The online music rip-off
Take yourself back to the days when everyone bought only CDs. Imagine what you’d have thought of a store that sold discs that might work on your CD player now, but weren’t guaranteed to work on next year’s models. Imagine that some required you to phone the music store on a regular basis to reassure them that you were the legitimate owner, and were that store to go under, all the CDs you bought from it would one day cease playing. And once you started buying music from this store, you found yourself locked into a system that discouraged you from buying from a rival store down the street. Why, you might think, would you have bought anything from a place like that? Well, if you’re like millions of people in the UK, there’s a strong chance you already have.
It’s now four years since the iTunes store launched in the UK, and only now are we beginning to understand the full implications of buying music online. With vinyl or CD you knew where you stood: you bought the album or the single and, provided nobody lost, stole or scratched it, your music would still play in ten years’ time. In the digital download age, however, that can’t be taken for granted.
Digital rights management (DRM) has been a disaster. In December 2006, Bill Gates said “DRM was not where it should be”, admitting that it “causes too much pain for legitimate buyers”. By February 2007, Apple’s Steve Jobs was in agreement: “DRM hasn’t worked, and may never work to halt music piracy,” he noted in an essay. Yet, even though consumers hate it and many industry insiders admit it doesn’t do its job, DRM remains a major part of the online music buying experience.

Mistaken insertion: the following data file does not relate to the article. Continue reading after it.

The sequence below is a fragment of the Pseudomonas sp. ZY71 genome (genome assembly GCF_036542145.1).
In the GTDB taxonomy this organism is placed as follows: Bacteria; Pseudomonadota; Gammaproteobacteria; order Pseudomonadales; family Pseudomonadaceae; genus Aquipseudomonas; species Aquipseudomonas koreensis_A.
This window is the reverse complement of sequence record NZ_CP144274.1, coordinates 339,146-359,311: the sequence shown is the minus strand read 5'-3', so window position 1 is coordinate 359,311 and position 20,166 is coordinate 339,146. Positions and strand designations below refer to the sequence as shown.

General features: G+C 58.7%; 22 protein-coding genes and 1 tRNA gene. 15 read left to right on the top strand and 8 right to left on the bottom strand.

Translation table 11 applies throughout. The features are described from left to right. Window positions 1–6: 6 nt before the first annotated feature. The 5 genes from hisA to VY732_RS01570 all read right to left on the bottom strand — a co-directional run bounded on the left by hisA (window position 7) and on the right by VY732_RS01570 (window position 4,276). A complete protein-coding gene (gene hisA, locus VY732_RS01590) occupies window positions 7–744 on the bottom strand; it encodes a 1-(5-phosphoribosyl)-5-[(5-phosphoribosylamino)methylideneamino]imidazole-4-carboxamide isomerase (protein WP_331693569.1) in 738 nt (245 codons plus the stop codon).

Why is DRM so contentious? Surely it’s designed to protect the rights of artists and record companies in a climate where, as one international music industry body claims, illegal downloads swamp legitimate music store downloads by a ratio of 20 to 1? The problem is DRM doesn’t affect the pirates, who upload and download DRM-free files often ripped directly from CD. Instead, it affects legitimate buyers in a range of deeply irritating ways.
The first roadblock comes down to Gates’ talk of “simplicity” and “interoperability”, or rather the lack of both. The online music industry has evolved so that, while there are open file format standards – notably MP3 – the major companies have so far preferred proprietary or licensed file formats protected by DRM systems. For instance, the biggest online music retailer, Apple’s iTunes store, sells music in a proprietary, rights-managed form of the AAC codec that incorporates its FairPlay DRM. Bar a few Motorola mobile phones, these files will only play back on Apple’s own iPod devices. iPods, meanwhile, are unable to play the WMA files sold by many rival online music stores. The effect is to trap iPod and iTunes users into what some have called a vertical monopoly. If you buy the world’s most popular music player, you buy your music from the iTunes store. It works for Apple, but does it work for us?
If this is the sort of practice you’d normally expect from Microsoft, then don’t worry – the Redmond boys are at it, too. Having spent four years building up a certification and DRM system, PlaysForSure, Microsoft decided to ignore it entirely when it came to its own Zune device. Instead, it swapped interoperability for an iTunes-style vertical monopoly. While the Zune will play MP3 and unprotected AAC and WMA files, it won’t play DRM-enabled WMA files, including those purchased from Microsoft’s own, now defunct, MSN Music service. Now, Zune owners are encouraged to buy tracks from Microsoft’s Zune Marketplace.